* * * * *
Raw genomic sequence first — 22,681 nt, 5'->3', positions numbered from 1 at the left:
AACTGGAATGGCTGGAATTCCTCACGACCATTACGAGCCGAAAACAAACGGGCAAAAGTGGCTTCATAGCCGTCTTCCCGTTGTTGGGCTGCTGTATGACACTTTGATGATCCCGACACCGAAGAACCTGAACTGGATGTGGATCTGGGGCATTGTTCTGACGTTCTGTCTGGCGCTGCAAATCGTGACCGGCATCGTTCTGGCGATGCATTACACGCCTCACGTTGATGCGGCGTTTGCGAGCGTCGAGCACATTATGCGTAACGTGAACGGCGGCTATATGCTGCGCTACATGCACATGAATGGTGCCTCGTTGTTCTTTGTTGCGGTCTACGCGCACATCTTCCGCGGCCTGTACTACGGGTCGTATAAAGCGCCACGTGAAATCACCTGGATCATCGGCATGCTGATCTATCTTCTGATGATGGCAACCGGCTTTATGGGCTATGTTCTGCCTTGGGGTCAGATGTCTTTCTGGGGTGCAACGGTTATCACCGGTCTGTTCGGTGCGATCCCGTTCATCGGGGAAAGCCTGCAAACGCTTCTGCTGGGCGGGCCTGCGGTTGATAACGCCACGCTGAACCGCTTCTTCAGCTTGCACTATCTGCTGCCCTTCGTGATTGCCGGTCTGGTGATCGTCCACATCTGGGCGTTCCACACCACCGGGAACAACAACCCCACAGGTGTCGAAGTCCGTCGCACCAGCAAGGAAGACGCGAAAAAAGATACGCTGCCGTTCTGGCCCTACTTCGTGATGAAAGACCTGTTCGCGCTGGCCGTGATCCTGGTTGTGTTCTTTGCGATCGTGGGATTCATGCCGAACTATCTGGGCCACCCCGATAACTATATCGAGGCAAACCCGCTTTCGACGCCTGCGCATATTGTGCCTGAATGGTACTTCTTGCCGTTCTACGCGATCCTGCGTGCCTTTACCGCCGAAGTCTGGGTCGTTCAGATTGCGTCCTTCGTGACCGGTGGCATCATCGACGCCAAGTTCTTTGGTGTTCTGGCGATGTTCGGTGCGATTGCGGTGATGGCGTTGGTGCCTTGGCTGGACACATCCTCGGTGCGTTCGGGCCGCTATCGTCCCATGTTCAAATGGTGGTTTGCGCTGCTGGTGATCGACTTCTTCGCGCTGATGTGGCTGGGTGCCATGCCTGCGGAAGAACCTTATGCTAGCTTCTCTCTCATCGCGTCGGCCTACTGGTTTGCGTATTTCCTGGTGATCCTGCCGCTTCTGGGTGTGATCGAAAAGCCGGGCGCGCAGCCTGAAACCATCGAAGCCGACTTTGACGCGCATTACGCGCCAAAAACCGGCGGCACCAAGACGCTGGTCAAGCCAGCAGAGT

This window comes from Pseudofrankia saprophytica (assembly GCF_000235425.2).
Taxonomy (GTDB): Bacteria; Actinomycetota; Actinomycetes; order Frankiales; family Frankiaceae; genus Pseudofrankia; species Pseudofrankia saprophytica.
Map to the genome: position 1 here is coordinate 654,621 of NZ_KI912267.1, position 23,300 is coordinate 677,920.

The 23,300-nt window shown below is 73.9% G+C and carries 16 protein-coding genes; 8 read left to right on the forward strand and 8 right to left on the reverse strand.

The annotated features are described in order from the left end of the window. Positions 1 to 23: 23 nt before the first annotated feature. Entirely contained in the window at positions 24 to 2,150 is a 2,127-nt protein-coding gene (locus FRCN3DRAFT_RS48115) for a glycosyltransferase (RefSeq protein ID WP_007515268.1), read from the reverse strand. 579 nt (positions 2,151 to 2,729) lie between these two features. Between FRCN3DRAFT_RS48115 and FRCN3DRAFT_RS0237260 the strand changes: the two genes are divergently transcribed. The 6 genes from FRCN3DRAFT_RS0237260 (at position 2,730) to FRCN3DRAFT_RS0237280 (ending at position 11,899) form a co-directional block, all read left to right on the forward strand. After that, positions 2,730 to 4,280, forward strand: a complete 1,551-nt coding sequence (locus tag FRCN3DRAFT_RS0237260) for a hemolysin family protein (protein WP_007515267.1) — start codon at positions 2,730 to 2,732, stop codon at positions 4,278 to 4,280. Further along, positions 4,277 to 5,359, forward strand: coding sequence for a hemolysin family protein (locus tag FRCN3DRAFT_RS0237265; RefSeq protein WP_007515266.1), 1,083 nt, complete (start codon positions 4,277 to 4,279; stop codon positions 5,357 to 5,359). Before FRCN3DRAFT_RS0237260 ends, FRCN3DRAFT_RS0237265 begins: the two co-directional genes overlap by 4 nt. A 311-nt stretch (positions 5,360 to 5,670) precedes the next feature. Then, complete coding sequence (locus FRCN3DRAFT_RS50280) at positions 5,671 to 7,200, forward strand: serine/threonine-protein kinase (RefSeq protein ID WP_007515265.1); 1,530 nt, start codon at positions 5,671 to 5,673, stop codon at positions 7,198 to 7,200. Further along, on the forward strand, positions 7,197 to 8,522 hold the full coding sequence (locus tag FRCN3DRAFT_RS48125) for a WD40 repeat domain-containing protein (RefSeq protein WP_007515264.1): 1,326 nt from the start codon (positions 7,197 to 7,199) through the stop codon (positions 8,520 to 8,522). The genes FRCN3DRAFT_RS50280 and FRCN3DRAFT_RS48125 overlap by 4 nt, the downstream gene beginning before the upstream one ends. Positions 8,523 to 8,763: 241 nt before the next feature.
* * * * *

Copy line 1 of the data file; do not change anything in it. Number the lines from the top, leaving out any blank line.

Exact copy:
Raw genomic sequence first — 22,681 nt, 5'->3', positions numbered from 1 at the left: